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New Approaches to Managing an Aging Workforce

The baby boomer generation (born between 1946 and 1964) has been a huge presence in the workforce and marketplace. Baby boomers have already started to enter retirement age, and the decisions they make can have a profound effect on the economy, our national and Florida healthcare systems, and the workplace for future generations.

The aging of the American workforce has been called “the silver tsunami.” Today, approximately one in eight Americans is 65 or older. According to the Pew Research Center, roughly ten thousand baby boomers have turned 65 every day since 2011, a trend that will continue until 2030.

Despite the significant influence baby boomers exert on business productivity, employers report a limited understanding of the retirement plans of their employees. According to a recent survey, 83 percent of employers report they have a significant number of employees nearing retirement age. Despite this knowledge, only 53 percent report they have a good understanding of their employees’ retirement plans. While 81 percent say managing the timing of their employees’ retirements is an important business issue, only 25 percent say they do this well.

Clearly, employers view older employers as critical to the success of their business. They are concerned about the expected loss of talent, especially organization-specific knowledge. With a growing number of workers planning to retire, employers are developing new strategies for managing retirement patterns.

  1. Wellness enhancements

Two-thirds of employers offer wellness or retirement planning services tailored to older employees. When asked, employers who are not offering these types of services plan to by 2020. An increasing number of employers have modified working conditions to make it easier for aging workers, and that trend is expected to continue.

  1. Flexible employment

An increasing number of employers allow their employees to change job positions or shift from full-time to part-time employment. This trend is also expected to increase in the future.

  1. Consulting arrangements

Nearly half of the employers who responded to the survey have hired their retiring employees as consultants or contingent workers. Similarly, retired employees are working as consultants within their industry.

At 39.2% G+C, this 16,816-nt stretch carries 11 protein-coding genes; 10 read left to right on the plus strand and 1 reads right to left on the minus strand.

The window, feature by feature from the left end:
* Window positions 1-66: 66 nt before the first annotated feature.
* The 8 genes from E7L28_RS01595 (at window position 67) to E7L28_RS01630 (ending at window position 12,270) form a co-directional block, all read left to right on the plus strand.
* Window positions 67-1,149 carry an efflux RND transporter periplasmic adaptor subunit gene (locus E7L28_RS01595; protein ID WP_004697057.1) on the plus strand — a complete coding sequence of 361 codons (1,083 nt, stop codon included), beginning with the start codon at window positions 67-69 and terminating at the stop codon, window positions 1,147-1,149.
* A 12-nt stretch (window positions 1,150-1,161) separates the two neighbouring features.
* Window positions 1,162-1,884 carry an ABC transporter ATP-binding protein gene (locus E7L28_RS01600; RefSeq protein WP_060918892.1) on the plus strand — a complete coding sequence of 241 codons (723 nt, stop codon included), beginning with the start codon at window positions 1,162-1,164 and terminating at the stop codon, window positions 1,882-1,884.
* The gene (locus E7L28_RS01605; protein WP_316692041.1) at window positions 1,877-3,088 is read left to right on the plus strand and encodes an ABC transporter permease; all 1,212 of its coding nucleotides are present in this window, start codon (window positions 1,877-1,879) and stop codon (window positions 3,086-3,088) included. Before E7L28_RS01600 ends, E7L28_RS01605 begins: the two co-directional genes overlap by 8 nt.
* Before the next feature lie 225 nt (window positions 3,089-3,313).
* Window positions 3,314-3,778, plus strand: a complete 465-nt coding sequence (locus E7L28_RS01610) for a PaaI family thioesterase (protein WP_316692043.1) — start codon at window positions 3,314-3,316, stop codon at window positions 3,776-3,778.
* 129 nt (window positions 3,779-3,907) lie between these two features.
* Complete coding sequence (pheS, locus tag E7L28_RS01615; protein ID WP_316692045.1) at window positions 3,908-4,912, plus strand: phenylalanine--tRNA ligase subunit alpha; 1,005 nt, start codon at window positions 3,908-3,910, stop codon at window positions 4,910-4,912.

1. Phased retirement

Only 9 percent of employers currently offer a formal phased retirement program, but this type of strategy is expected to grow by 2020. Informal phased retirement programs are more common because they avoid administrative and compliance challenges of more formal programs. Employers tend to offer more informal programs to professional workers, and less often to those in sales, administration or hourly positions.

Older workers are a sought-after resource by many employers. And, research indicates many employees would like to work well into their 60s and beyond. It is important that employers understand the motivations and circumstances employees have for retiring. If they don’t, they will be vulnerable to workforce issues associated with employees who delay retirement even though they have lower engagement and productivity. Employers need to determine the best ways to effectively draw on the expertise of older workers, while carefully managing retirement strategies.

Here at Lanier Upshaw we understand your people are your most valuable asset. Companies today need a partner that can help them navigate the changing landscape of human resources and employee benefits. Contact us here for more information about our innovative approaches to control costs and leverage your benefit plans.